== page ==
South Asia Cinema Rising: The Subcontinent at L.A. Asian Pacific Film Festival
LOS ANGELES—The 35th annual Los Angeles Asian Pacific Film Festival returns to Tinseltown, which nine days of Asian American films screening at a smorgasbord of theaters in the shadows of the Hollywood sign. Amongst the ambition lineup of features, documentaries, shorts and special screenings are a handful of films representing the Indian subcontinent (India, Pakistan, Bangladesh, Sri Lanka, Nepal, Bhutan and Maldives).
Most of the films tackling Indian/Pakistani (or Indian/Pakistani American) themes are making their world premieres at the fest, allowing the L.A. Asian Pacific Film Festival to position itself as one of the most visible venues to showcase Indian or South Asian talent, both behind and in front of the camera.
Opening the festival on May 2 is Yellow Rose, which narrates the tale of a Filipino teenager who finds herself separated from her family and dreams of leaving Small Town, USA in order to pursue her country music dreams.
Go Back to China and Ms. Purple are the festival’s two centerpiece films. Emily Ting directs Go Back to China, a 96-minute feature about a trust fund baby who is literally forced to leave the United States for Mainland China (at the doing of her father, not the government). The film stars Anna Akana, Richard Ng, Lynn Chen and Kelly Hu and screens Saturday, May 4 at Aratani Theatre (5 p.m.).
Justin Chon directs the 85-minutes Korean American narrative, Ms. Purple. Chon, true to his cinematic form, explores the nuanced and varied cultures of Los Angeles’s many neighborhoods, which often operate as fiefdoms. The two neighborhoods on display in Ms. Purple: South Central and Koreatown. Ms. Purple also screens at Aratani Theatre on May 4 (8 p.m.).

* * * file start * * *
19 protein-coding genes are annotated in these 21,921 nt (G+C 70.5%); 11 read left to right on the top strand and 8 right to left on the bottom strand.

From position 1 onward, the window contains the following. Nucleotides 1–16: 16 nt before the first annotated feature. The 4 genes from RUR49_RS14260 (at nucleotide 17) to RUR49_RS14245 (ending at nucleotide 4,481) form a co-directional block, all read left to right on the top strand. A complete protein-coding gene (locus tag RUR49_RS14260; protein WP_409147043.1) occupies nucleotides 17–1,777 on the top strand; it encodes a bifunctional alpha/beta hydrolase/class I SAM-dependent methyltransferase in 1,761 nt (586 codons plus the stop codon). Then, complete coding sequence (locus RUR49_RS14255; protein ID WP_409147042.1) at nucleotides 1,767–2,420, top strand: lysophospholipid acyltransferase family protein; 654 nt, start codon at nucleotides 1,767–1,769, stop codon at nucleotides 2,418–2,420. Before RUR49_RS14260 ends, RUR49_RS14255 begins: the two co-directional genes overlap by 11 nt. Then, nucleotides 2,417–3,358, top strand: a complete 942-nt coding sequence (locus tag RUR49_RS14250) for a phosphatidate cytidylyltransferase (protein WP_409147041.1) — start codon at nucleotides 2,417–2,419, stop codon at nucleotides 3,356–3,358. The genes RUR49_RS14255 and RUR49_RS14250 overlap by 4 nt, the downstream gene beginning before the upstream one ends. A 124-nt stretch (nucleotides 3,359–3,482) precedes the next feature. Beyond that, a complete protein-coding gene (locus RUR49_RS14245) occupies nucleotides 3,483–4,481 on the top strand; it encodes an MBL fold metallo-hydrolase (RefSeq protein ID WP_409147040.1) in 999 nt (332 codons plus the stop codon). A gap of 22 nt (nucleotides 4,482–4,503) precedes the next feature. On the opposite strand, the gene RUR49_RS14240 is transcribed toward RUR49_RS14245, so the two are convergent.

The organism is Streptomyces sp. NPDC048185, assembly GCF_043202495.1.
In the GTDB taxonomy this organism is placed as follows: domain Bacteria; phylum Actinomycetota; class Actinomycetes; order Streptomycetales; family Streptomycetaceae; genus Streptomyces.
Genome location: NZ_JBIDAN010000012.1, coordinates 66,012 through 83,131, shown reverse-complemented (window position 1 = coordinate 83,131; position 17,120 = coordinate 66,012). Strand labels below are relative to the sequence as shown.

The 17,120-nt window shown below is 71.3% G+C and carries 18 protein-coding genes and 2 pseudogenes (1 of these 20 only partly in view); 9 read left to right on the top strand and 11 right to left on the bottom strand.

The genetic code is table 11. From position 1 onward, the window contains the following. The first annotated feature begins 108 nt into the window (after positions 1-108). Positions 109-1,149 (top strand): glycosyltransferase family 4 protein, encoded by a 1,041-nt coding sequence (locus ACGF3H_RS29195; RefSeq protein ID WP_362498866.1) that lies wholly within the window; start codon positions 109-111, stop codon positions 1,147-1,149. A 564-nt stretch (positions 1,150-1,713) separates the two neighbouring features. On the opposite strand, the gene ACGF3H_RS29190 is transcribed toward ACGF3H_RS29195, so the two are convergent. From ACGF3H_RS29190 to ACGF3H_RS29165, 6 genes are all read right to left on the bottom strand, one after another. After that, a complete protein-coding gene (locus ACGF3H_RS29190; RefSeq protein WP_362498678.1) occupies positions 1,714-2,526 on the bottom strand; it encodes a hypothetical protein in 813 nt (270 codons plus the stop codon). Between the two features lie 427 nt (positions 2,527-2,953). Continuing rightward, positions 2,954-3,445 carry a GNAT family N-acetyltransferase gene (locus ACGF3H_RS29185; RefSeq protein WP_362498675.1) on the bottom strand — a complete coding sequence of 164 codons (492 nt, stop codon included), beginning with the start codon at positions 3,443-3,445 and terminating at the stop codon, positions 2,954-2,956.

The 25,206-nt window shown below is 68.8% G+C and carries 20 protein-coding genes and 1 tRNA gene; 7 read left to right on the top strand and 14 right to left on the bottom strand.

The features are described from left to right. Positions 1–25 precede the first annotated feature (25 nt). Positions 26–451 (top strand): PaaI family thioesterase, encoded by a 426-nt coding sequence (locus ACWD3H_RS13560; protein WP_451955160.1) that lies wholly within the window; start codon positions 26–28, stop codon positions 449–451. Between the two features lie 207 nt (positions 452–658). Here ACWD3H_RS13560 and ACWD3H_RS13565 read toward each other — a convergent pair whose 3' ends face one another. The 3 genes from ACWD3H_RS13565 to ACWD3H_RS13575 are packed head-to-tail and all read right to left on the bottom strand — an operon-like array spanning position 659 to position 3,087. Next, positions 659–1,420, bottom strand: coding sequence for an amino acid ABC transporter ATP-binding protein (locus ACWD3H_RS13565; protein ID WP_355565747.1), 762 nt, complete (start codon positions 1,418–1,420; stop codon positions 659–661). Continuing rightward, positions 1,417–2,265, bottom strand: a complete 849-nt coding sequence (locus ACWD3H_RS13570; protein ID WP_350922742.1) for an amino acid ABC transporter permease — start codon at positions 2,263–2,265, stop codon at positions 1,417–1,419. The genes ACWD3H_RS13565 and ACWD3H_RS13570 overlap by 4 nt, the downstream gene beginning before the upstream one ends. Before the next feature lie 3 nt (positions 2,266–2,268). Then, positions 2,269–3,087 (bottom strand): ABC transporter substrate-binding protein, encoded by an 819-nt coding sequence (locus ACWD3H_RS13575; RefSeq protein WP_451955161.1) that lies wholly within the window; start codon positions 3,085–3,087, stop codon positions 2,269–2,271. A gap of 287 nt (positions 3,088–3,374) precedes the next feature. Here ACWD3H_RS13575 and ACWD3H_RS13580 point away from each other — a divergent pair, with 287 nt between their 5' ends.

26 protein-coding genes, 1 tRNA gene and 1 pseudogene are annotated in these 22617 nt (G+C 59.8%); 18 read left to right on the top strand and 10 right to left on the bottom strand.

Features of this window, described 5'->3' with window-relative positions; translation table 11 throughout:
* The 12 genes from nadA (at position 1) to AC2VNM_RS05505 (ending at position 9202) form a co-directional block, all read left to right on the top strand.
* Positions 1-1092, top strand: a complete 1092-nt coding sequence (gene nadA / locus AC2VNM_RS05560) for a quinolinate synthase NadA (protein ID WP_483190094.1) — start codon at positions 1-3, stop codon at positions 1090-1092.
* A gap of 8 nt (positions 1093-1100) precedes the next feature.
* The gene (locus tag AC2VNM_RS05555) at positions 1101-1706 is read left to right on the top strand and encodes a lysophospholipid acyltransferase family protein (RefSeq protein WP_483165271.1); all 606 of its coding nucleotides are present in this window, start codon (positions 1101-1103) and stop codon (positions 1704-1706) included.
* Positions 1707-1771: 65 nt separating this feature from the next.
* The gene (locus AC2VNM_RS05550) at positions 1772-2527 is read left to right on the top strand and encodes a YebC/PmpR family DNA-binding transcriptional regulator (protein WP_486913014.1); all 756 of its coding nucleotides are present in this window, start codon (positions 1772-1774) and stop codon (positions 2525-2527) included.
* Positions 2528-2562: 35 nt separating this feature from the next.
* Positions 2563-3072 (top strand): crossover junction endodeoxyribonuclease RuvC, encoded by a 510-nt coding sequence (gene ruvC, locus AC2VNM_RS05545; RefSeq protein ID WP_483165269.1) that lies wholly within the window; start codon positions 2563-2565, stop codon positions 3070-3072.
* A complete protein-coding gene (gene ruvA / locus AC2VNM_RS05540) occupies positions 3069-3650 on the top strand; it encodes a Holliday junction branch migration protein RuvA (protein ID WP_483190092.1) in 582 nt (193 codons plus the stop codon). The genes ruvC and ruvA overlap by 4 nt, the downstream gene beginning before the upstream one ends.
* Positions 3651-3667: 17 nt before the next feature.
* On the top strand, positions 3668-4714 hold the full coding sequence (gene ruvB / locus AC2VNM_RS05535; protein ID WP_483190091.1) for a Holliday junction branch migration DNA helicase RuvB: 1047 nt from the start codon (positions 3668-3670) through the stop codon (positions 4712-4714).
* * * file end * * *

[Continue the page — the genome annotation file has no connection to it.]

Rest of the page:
Empty By Design, which is directed by Andrea A. Walter and presented in English and Tagalog, makes its world premiere as the festival’s closing night film (May 10). The film weaves a tale of two lonely millennials who tackle a variety of issues against the backdrop of urban Manila.
In between these four films are several titles narrating topics from the South Asian Diaspora. The capsules below give a little preview of what each film is about and who was behind the production. AH1 will follow-up with individual stories about some of the films throughout the festival, which runs May 2-10.
Visit festival.vcmedia.org/2019/ for more about the festival, including information on tickets, screening times and dates, and theater locations.
NORMAL. (91 minutes, English/Hindi, World Premiere)
Mragendra Singh presents Normal., a coming of age film exploring the state of a couple’s relationship shortly after the birth of their daughter. (And yes, the period at the end of the film’s title is intentional.)
Aniket struggles to be intimate with his wife, Leah, after watching her give birth. Complicating matters: Aniket wishes for his wife to be a stay-at-home mother, even though Leah seeks to work again. These storylines pose the question: what is normal?
Aseem Tiwari and Suzanna Akins star as Aniket and Leah, respectively. The film is co-presented by Silent River Film Festival and USC’s Asian Pacific Cinema Association. Mav Viola and Cynthia Strahan also co-star.
Normal. screens at Regal L.A. Live on Wednesday, May 8, at 9:15 p.m. The screening is preceded by Singh’s short-film, The Night Before, which also makes its world premiere. The Night Before is presented in American Sign Language (subtitled) and is 10 minutes in length.
STAYCATION (61 minutes, English)
Anthony Ma, Grace Su, Mousa Kraish and Karin Anna Cheung star in this South Asian directed film about a millennial couple dealing with toxicity, sexuality and … bad Indian food. Tanuj Chopra, a regular at the L.A. Asian Pacific Film Festival, directs and co-writes.
Staycation screens on Sunday, May 5 (9:30 p.m.) at the Downtown Independent cinema hall.
GIRL ICON (8 minutes, part of festival’s Mobile VR program)